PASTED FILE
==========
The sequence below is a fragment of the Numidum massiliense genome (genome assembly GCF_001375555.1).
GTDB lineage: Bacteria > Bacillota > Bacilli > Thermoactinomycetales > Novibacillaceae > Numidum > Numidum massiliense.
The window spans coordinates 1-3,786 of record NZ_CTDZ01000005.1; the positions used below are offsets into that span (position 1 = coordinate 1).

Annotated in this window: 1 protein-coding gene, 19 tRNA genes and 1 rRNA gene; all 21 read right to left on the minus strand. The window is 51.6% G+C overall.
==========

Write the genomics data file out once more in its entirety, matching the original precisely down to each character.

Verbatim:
The sequence below is a fragment of the Numidum massiliense genome (genome assembly GCF_001375555.1).
GTDB lineage: Bacteria > Bacillota > Bacilli > Thermoactinomycetales > Novibacillaceae > Numidum > Numidum massiliense.
The window spans coordinates 1-3,786 of record NZ_CTDZ01000005.1; the positions used below are offsets into that span (position 1 = coordinate 1).

Annotated in this window: 1 protein-coding gene, 19 tRNA genes and 1 rRNA gene; all 21 read right to left on the minus strand. The window is 51.6% G+C overall.